Where BMW Stands in the Battle of the Bulging Sedans
Mercedes-Benz has led the sales charts among super-luxury large sedans for a very long time. During the first three quarters of 2015, that remained true; Mercedes sold 15,994 copies of the S-Class, more than double the 6,363 BMW 7 Series cars that moved off dealer lots during the same period. Does the new 7 Series have what it takes to challenge the status quo leader simply because it brings a few new technologies to the game?
Admittedly, both the S-Class and 7 Series cosset customers with a similar set of available features. These include front and rear seats with multiple massage settings as well as heat and ventilation. And let’s not forget a rear-seat entertainment system, personal concierge service, and a cabin fragrance system. In the BMW, you can simply press a button to spritz the cabin with a bit of perfume if you grow weary of the smell of new leather.
For 2016, the 7 Series’ claim to fame is its pioneering technologies, including remote control parking (not on our tester), a built-in wireless phone charger in the center bin, and alas, the world’s first gesture control system on a production car.
As I hopped into the 750i for the first time, this was the first thing I wanted to explore. I was able to intuitively figure out the gesture for adjusting audio volume by twirling my finger in a circular motion. Another two-finger gesture can be used to activate one special control of your choosing, such as changing the radio station or navigating to the previous menu screen. The most finicky gesture was a pinching motion that allows you to see a 360-degree view of the entire car while parking.
Our staff had mixed opinions of the gesture control technology. Many of the gestures are admittedly redundant, and we found out it is much quicker to use traditional buttons on the console or steering wheel rather than try to target the gesture sensors and wait for the car to respond. “Unnecessary; tech for tech’s sake,” senior features editor Jonny Lieberman noted. Associate editor Christian Seabaugh was equally unimpressed. “This is stuff the dealer shows you to wow you into a purchase or stuff you show your buddies at a country club to show off,” he said.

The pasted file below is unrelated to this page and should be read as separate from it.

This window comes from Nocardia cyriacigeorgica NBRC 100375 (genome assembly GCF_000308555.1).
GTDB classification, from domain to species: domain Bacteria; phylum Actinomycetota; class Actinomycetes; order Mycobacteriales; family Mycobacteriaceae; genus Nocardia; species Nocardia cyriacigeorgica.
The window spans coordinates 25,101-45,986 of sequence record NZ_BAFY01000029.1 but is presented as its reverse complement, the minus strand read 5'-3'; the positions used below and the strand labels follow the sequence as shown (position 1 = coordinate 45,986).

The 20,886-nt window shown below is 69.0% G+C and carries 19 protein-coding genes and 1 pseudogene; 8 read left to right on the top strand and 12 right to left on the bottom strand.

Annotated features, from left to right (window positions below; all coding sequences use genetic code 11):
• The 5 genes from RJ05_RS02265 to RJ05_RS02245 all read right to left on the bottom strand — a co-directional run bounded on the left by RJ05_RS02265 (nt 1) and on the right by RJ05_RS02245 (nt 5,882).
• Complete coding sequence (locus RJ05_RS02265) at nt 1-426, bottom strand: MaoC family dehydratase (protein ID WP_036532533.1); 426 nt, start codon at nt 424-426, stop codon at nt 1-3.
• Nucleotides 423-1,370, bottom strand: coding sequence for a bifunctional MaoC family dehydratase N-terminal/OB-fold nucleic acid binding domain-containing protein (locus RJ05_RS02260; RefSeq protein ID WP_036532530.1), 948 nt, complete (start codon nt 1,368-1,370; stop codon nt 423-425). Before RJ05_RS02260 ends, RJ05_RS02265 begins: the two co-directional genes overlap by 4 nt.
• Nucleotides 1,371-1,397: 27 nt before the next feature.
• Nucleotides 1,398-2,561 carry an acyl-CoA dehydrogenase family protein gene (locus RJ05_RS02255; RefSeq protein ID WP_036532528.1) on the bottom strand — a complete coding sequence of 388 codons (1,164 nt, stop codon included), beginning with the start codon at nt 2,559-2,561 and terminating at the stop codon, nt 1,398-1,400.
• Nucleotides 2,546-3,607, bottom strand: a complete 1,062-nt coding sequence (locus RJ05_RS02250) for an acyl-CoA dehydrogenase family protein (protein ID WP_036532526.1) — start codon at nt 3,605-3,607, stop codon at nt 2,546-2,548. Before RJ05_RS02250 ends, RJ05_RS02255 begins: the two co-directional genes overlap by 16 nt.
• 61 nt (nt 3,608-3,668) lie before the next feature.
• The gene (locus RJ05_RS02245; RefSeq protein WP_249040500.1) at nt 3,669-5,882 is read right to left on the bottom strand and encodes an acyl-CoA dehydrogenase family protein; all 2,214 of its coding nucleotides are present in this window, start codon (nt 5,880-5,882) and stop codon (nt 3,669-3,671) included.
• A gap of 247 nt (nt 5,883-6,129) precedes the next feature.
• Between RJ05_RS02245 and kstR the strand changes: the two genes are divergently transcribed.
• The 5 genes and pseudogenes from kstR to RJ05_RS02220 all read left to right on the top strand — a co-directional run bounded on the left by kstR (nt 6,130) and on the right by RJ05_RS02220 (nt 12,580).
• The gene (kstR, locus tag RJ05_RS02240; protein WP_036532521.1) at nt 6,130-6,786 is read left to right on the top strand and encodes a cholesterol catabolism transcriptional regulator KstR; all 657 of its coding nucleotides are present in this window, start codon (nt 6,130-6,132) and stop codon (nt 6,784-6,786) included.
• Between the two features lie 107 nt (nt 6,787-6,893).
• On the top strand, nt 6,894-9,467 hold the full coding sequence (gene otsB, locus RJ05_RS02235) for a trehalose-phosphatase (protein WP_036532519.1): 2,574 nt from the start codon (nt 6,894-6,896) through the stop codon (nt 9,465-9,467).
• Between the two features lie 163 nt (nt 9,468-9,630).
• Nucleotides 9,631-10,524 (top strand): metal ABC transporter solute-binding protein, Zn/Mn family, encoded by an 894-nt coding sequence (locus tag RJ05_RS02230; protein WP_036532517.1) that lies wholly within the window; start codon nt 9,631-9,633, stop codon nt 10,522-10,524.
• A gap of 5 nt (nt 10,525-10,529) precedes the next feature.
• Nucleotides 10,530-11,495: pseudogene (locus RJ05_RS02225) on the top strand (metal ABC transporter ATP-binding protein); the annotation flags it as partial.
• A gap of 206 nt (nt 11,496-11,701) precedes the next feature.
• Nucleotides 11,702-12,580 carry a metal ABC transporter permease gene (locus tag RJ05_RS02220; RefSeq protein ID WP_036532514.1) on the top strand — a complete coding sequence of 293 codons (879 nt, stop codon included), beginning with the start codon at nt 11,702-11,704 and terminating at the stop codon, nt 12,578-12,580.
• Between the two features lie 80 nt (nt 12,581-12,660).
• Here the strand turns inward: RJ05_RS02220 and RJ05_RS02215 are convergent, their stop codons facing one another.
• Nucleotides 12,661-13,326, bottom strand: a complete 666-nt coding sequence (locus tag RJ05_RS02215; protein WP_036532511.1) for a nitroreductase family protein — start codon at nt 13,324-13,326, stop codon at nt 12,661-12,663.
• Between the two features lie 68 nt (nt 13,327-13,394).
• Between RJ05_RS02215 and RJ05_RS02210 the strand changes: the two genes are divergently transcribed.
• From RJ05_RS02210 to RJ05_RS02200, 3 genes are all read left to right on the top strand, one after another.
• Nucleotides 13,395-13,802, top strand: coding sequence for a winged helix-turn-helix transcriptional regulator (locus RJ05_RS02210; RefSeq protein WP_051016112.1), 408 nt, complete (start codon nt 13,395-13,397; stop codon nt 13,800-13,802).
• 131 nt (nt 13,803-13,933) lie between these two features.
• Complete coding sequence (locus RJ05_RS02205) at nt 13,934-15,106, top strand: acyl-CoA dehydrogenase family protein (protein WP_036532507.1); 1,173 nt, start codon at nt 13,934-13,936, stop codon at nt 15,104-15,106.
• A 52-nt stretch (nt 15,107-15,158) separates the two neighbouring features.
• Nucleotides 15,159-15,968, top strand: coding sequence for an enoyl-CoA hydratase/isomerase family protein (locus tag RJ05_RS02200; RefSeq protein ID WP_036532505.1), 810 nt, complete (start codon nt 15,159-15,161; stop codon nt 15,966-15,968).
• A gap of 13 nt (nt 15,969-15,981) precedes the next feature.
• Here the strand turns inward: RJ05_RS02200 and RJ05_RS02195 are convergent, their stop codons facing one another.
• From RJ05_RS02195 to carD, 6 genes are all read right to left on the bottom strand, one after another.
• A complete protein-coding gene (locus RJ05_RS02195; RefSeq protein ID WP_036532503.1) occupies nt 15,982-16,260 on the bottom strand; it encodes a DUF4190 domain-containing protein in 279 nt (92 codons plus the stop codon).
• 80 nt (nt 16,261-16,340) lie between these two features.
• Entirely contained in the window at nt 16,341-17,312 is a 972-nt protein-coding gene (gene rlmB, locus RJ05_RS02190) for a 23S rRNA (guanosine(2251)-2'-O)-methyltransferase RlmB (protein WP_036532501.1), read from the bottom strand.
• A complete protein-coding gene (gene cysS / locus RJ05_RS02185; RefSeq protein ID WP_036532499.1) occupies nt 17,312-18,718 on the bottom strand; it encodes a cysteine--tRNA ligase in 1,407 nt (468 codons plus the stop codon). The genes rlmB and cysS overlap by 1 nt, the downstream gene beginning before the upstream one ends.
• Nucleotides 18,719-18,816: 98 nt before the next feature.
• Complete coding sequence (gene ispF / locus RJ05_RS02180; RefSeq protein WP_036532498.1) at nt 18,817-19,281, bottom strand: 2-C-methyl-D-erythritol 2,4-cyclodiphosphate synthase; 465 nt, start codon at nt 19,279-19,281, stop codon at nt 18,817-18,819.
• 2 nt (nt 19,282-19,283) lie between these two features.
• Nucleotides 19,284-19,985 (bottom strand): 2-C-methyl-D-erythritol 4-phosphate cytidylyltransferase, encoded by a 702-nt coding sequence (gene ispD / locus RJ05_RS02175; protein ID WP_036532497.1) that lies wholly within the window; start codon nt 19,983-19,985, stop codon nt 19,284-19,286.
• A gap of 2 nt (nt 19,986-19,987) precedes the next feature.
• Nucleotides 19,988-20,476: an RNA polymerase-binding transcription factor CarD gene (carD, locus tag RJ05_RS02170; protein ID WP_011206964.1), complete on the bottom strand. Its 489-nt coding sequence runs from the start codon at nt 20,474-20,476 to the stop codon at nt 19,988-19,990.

The tech showstoppers continue with adjustable ambient lighting on the roof and a high-quality 16-speaker Bowers & Wilkins Diamond surround system with settings for Concert and Studio. There is also an available fancy key fob called the Display Key, a smartphonelike device that shows range, fuel status, and other important information about the car and controls remote control parking. One feature that may be seen as superfluous is the 7-inch screen allowing passengers in the back to change lighting, audio, and seat controls via the touchscreen on the removable tablet unit.
As it strives to pave the way in technology and comfort, the 7 Series must also live up to BMW’s Ultimate Driving Machine promise. So how does the 750i drive compared to its most formidable competitor? More quickly, for one thing. Our 750i xDrive, packed with a 4.4-liter, twin-turbo V-8 engine delivering 445 hp, hit 60 mph (97 km/h) in 4.3 seconds. That time comes in ahead of the 455-hp Mercedes S550 4Matic we tested at 4.7 seconds. The BMW also outperforms the Merc on the quarter mile, making quick time in 12.7 seconds at 111.9 mph (180 km/h) versus 13.3 seconds at 107.4 mph (173 km/h). Point, BMW: The luxury saloon shows signs of its M influence.